This is one of the most solid choices for multiclassing in DND 5e. You get to use your stunning rage abilities and have a solid foundation for staying alive in battle. If you have a couple of fighters in your party, barbarian can be the perfect choice.
This is an unusual pairing, to me, but it works. You get some of the special abilities of the ranger along with some special Barbarian Rage Abilities. This is an unusual multiclass, but it can work – as long as you have a party to back you up.
This is an unusual multiclass that blends the rage aspect of the barbarian with a class that values honor and purity. It’s not for everyone – and it’s definitely a niche multiclass. You’ll want to ask your DM about how it works and how a Paladin in the campaign works with this type of character. If he or she is open to it, it’s a unique multiclass choice.
4 – Wizard
We all know wizards, right? They’re the iconic spellcasters, and they get a lot of flak. But they have some serious power in spells that can tear through any foe. As a multiclass character, it’s important to know what your wizard can do and what you’re taking on when you add another class.
A classic combo which became a favorite multiclass in DND 5e. This is a tricky combination, but it is powerful. The Rogue adds some skill to the equation, and the Wizard adds some firepower at later levels. This can be an excellent combination if you play your cards correctly.
It’s not a classic choice, but if you want to be a hard-hitting caster with some serious damage, then this might be the one for you. Sorcerers are similar to Wizards, and they have some of the same skills – so you can pick up some of their spells along the way.
This is a little weird, but it’s possible. Depending on how your DM wants you to use your spells in battle, this could be a great combination. Think about it: if your paladin uses their divine smite, then you can easily follow up on a solid hit and add some extra damage to the mix.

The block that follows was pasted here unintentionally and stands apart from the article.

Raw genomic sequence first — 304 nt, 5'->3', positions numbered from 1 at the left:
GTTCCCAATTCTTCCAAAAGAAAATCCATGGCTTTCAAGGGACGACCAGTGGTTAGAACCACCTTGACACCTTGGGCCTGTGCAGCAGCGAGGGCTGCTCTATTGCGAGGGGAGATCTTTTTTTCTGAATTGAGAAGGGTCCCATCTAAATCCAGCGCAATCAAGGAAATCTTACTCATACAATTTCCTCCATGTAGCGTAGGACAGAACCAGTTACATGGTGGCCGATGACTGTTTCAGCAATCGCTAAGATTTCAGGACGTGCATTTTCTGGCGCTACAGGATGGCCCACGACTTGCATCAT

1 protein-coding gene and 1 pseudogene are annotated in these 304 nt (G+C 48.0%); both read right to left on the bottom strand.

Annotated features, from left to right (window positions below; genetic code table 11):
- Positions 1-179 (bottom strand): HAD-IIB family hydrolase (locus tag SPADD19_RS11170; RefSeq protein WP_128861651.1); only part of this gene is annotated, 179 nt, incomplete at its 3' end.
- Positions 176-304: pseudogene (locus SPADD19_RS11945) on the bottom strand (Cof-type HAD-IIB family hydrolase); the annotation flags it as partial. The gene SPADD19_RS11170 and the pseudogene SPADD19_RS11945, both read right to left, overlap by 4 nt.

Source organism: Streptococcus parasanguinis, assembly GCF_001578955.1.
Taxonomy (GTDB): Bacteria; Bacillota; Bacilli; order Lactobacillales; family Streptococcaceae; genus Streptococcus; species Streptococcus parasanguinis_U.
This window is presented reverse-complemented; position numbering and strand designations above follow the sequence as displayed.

It’s not a combination I’ve seen, but it works. You get the power of a monk with the spells of a wizard. It means you have to stay smart and aware, but it gives you a lot of power.
5 – Bard
If you love song and you love story, bard is a great choice as part of your multiclassing in DND 5e. Bards have some incredible utility spells that can affect the battlefield. They have the ability to reinforce their allies, and cause the enemies some serious pain.
If you’re not a serious melee combatant, and you don’t have a lot of spells, a bard can be a must-have for any group. What’s interesting about a bard is that he or she can act as a buffer for the team – and by playing the right song at the right time, you can turn the tide.
But don’t forget that bard is a semi-front line character that’s vulnerable to melee attacks. Couple that with the fact that you may have to buff your team instead of doing damage, and you’ve got a character that takes some careful play – but it’s worth it. And bard is only one option when you want to multiclass.
The rogue options are wide and varied. You can go with a classic rogue or you can add some additional skills to your bard with this class. Add in some special abilities, and you could be just as buff as the two-handed fighter in your party.
Another interesting choice, Bard-Fighter gives you some solid melee strength in combination with the spells you need right at hand. You’ve got access to fighter skills, so this is a solid choice for someone who likes to sing and do some damage.
This is a weird combination, but it can work. If you want to buff your party with spells and also get some killer melee strikes, then this might be the choice for you. You’ll need to pay attention to how the monk works in your party – if you want to stay back and cast, then this could work well.
DND 5e Multiclass Guide: Final Thoughts
Now that you have five solid classes and some combos, what do you think? Is there a better multiclass than one of these, or do you have another preference? Heck, I have a great multiclassing build that I love – but it’s not on this list.
There are plenty of fun character options when you multiclass, and you don’t need to stick to one class. By going with a multiclass you can easily add some flavor to your character – and if you’re careful, you can create a character that’s unique and powerful.
And that’s part of the fun of Dungeons & Dragons.